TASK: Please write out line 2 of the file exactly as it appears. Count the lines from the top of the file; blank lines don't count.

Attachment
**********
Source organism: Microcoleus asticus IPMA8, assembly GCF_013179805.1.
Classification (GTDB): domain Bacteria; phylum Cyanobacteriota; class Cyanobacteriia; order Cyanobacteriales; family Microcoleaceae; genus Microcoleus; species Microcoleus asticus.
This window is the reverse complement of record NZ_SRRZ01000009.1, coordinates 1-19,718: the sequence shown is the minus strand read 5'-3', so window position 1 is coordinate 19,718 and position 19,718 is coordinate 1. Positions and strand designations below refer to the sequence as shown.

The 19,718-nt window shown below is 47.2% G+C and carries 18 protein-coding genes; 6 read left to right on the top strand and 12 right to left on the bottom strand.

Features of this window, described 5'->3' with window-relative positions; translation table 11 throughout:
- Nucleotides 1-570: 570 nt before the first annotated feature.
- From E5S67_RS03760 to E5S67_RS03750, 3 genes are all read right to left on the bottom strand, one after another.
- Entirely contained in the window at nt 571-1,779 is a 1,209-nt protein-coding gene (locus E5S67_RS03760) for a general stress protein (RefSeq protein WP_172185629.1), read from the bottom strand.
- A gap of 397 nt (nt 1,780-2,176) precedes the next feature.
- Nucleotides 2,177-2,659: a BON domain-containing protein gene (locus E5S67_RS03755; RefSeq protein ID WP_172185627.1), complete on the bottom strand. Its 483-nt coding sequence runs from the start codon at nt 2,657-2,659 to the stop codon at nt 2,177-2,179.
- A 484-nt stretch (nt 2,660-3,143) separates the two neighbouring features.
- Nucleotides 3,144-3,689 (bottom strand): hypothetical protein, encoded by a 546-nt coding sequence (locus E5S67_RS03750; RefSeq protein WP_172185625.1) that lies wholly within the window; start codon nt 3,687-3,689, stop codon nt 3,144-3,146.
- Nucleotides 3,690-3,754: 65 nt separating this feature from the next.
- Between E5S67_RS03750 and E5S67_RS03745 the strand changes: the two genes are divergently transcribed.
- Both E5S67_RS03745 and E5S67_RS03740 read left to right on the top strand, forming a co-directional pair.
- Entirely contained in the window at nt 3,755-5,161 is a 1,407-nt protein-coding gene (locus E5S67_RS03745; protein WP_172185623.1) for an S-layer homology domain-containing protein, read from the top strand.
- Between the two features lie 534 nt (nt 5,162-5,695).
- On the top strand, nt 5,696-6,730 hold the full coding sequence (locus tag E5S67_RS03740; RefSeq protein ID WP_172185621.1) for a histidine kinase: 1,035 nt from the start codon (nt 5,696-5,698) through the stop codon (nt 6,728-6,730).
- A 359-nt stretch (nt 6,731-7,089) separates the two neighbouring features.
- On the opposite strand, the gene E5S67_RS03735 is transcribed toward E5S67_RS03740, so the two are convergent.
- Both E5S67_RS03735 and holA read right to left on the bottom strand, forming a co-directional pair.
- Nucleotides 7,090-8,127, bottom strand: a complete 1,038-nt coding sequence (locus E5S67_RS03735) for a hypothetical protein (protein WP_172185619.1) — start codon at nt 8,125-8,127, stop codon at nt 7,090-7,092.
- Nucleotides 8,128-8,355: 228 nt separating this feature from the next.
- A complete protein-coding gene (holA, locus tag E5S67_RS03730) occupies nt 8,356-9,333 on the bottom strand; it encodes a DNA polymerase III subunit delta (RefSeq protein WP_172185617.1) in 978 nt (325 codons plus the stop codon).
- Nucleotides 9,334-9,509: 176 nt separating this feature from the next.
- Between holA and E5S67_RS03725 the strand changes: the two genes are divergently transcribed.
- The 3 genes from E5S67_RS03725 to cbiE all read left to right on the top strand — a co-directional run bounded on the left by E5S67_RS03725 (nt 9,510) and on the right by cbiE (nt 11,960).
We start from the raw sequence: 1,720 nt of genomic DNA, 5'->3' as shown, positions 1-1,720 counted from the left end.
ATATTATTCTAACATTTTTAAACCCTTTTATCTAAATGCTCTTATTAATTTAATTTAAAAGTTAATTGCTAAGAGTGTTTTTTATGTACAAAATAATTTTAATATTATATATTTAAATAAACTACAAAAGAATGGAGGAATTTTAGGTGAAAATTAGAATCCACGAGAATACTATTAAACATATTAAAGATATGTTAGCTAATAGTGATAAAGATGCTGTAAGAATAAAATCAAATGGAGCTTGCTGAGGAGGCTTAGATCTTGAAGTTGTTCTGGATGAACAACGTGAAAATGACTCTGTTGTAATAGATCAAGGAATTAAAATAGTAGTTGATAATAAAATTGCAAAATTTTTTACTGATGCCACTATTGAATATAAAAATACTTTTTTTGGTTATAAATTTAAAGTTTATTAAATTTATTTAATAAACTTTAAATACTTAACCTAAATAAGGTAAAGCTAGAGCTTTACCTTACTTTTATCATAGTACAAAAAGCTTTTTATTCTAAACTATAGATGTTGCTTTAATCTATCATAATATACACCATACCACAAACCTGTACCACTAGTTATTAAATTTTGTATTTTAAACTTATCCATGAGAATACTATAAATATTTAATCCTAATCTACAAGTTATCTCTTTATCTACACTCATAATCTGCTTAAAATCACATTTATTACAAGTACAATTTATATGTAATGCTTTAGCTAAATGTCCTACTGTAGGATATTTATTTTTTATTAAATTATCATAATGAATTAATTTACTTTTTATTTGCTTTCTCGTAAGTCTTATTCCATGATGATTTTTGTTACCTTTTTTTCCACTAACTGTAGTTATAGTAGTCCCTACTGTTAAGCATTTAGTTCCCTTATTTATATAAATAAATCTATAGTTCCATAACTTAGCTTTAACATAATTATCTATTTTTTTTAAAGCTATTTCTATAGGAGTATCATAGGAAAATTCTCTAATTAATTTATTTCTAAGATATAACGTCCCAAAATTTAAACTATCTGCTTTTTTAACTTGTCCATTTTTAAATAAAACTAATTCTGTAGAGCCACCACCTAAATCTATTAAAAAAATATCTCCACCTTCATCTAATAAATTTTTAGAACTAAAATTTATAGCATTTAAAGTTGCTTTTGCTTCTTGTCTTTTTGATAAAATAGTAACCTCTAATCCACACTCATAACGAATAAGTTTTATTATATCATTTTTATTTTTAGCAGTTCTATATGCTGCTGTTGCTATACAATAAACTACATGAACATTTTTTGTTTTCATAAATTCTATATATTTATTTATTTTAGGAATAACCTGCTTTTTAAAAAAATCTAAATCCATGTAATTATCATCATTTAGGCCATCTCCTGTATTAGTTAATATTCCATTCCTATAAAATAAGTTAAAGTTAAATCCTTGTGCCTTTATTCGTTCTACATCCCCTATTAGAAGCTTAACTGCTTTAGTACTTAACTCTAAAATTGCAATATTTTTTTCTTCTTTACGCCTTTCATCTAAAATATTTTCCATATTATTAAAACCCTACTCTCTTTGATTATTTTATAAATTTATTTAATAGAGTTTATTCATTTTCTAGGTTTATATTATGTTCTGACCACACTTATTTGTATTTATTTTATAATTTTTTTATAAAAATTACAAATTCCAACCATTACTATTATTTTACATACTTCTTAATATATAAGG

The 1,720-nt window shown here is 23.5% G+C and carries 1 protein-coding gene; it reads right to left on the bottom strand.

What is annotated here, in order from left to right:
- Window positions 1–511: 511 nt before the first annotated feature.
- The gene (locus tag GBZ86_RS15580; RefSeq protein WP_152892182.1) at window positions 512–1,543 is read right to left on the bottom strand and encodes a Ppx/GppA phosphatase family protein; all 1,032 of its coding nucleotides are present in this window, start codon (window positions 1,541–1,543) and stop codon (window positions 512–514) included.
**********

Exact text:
Classification (GTDB): domain Bacteria; phylum Cyanobacteriota; class Cyanobacteriia; order Cyanobacteriales; family Microcoleaceae; genus Microcoleus; species Microcoleus asticus.